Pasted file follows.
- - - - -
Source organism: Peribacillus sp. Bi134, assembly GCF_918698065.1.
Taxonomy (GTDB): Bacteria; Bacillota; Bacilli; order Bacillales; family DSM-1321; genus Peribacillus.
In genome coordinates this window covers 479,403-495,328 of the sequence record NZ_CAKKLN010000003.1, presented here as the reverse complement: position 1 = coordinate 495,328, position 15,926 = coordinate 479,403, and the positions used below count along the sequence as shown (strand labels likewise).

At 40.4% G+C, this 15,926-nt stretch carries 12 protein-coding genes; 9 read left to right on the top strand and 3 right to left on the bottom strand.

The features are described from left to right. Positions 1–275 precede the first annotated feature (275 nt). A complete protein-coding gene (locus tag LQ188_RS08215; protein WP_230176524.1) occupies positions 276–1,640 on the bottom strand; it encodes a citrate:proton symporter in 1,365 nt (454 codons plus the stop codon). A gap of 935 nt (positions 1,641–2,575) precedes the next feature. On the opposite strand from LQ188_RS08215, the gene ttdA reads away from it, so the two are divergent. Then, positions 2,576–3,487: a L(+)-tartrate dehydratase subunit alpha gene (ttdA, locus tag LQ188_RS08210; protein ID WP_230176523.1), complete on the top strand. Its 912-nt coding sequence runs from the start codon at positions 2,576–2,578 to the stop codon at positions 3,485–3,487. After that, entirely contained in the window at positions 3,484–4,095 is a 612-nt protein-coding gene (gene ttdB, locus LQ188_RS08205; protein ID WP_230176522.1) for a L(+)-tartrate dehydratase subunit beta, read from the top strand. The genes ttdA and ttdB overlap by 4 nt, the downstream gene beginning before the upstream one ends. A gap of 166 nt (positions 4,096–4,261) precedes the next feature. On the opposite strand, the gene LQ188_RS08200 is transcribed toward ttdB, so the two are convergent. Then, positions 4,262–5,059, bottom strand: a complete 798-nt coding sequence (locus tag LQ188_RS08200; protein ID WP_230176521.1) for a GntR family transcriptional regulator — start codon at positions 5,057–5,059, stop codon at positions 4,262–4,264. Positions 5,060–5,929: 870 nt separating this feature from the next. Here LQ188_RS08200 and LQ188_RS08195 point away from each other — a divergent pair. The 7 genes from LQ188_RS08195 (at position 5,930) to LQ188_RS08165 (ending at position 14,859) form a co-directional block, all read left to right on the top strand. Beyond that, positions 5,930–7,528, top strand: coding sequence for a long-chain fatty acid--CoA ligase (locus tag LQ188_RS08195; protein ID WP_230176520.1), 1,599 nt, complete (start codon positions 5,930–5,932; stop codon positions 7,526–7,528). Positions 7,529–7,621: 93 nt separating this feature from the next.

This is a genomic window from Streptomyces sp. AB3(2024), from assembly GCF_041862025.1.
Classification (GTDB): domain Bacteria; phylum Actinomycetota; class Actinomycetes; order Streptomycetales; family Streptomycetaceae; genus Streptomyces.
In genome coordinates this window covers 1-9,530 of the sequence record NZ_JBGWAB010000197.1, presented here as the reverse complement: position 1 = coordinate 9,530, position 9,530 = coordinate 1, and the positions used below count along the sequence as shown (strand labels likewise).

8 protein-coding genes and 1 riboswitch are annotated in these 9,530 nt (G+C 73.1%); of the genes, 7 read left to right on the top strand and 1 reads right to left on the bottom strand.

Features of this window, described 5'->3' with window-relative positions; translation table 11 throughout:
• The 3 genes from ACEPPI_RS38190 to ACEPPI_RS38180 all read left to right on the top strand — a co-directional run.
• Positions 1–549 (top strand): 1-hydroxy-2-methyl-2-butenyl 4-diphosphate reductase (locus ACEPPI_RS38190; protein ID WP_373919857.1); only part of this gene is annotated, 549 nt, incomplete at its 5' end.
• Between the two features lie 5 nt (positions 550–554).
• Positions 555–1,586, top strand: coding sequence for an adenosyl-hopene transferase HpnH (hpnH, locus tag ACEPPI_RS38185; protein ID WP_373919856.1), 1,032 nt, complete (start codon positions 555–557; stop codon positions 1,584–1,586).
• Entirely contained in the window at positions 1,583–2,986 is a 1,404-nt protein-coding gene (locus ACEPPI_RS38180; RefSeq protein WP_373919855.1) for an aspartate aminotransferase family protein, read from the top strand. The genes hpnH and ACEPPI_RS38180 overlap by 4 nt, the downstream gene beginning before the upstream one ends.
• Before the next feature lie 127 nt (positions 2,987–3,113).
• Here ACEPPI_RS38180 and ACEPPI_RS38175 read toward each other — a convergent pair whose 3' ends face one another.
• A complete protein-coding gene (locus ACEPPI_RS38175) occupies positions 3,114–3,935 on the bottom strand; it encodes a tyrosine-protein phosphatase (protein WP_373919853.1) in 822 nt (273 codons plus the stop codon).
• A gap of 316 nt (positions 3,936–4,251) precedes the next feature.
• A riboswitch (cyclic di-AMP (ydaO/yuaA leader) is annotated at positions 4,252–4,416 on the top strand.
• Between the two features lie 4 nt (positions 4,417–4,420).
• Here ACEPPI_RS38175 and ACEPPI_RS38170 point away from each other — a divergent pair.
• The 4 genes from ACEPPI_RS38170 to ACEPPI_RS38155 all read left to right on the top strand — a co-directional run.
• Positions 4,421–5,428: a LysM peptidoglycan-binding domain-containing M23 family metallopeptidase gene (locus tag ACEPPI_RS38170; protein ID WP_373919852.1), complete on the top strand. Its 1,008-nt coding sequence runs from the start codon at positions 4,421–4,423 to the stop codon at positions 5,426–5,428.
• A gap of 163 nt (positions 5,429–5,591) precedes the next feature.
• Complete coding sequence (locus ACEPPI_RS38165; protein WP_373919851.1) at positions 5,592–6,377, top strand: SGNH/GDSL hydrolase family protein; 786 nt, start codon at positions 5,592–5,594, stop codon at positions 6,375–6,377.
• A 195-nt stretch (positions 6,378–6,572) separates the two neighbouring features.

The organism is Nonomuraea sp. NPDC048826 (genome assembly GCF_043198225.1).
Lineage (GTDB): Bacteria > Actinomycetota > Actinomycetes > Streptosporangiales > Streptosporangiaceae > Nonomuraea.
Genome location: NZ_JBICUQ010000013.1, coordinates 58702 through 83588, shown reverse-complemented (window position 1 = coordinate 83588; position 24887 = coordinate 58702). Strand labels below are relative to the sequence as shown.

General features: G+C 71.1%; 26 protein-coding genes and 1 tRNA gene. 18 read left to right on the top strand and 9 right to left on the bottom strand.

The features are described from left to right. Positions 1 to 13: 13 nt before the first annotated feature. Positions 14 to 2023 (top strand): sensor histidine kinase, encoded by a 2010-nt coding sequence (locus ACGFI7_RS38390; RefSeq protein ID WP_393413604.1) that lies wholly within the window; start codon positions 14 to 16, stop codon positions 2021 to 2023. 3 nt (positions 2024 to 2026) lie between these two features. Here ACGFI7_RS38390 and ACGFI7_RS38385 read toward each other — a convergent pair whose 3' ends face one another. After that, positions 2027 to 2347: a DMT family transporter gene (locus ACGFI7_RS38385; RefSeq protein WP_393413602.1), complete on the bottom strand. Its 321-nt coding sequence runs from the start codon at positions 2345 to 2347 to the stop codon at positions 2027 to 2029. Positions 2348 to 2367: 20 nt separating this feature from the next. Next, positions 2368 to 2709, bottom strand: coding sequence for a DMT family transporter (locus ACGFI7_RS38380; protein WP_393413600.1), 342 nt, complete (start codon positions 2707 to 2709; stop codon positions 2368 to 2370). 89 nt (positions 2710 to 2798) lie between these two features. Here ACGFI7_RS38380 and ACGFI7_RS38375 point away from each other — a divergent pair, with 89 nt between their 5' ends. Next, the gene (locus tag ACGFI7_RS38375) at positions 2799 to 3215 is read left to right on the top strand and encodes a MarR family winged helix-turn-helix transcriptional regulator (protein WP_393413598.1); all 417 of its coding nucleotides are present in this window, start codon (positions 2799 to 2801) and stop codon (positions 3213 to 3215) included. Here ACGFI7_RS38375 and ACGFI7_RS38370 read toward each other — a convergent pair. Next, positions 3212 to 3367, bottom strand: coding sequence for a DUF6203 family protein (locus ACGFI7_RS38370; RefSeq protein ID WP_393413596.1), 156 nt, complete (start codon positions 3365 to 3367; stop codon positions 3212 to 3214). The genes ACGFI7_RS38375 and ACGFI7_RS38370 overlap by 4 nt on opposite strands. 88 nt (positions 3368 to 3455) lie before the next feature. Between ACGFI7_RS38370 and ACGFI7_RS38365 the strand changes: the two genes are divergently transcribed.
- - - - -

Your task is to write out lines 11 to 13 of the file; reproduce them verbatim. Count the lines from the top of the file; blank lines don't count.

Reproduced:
• The 3 genes from ACEPPI_RS38190 to ACEPPI_RS38180 all read left to right on the top strand — a co-directional run.
• Positions 1–549 (top strand): 1-hydroxy-2-methyl-2-butenyl 4-diphosphate reductase (locus ACEPPI_RS38190; protein ID WP_373919857.1); only part of this gene is annotated, 549 nt, incomplete at its 5' end.
• Between the two features lie 5 nt (positions 550–554).